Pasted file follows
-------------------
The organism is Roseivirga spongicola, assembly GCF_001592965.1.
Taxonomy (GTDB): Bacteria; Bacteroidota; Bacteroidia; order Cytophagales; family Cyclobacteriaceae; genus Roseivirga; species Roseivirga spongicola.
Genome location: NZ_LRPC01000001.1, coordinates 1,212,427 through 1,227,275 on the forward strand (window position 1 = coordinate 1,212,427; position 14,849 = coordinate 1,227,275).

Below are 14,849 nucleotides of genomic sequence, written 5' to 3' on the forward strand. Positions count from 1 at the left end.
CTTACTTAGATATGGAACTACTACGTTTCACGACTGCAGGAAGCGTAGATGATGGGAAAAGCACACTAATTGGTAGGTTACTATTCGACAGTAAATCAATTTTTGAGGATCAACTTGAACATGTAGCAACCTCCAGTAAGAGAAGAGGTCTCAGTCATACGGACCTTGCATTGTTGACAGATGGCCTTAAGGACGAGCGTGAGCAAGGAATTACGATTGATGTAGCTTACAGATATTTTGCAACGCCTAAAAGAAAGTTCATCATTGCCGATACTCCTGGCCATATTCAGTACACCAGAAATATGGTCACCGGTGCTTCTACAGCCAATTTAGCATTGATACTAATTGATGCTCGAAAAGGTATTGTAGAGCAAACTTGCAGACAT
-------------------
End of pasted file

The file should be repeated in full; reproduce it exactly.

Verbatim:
The organism is Roseivirga spongicola, assembly GCF_001592965.1.
Taxonomy (GTDB): Bacteria; Bacteroidota; Bacteroidia; order Cytophagales; family Cyclobacteriaceae; genus Roseivirga; species Roseivirga spongicola.
Genome location: NZ_LRPC01000001.1, coordinates 1,212,427 through 1,227,275 on the forward strand (window position 1 = coordinate 1,212,427; position 14,849 = coordinate 1,227,275).

Below are 14,849 nucleotides of genomic sequence, written 5' to 3' on the forward strand. Positions count from 1 at the left end.
CTTACTTAGATATGGAACTACTACGTTTCACGACTGCAGGAAGCGTAGATGATGGGAAAAGCACACTAATTGGTAGGTTACTATTCGACAGTAAATCAATTTTTGAGGATCAACTTGAACATGTAGCAACCTCCAGTAAGAGAAGAGGTCTCAGTCATACGGACCTTGCATTGTTGACAGATGGCCTTAAGGACGAGCGTGAGCAAGGAATTACGATTGATGTAGCTTACAGATATTTTGCAACGCCTAAAAGAAAGTTCATCATTGCCGATACTCCTGGCCATATTCAGTACACCAGAAATATGGTCACCGGTGCTTCTACAGCCAATTTAGCATTGATACTAATTGATGCTCGAAAAGGTATTGTAGAGCAAACTTGCAGACAT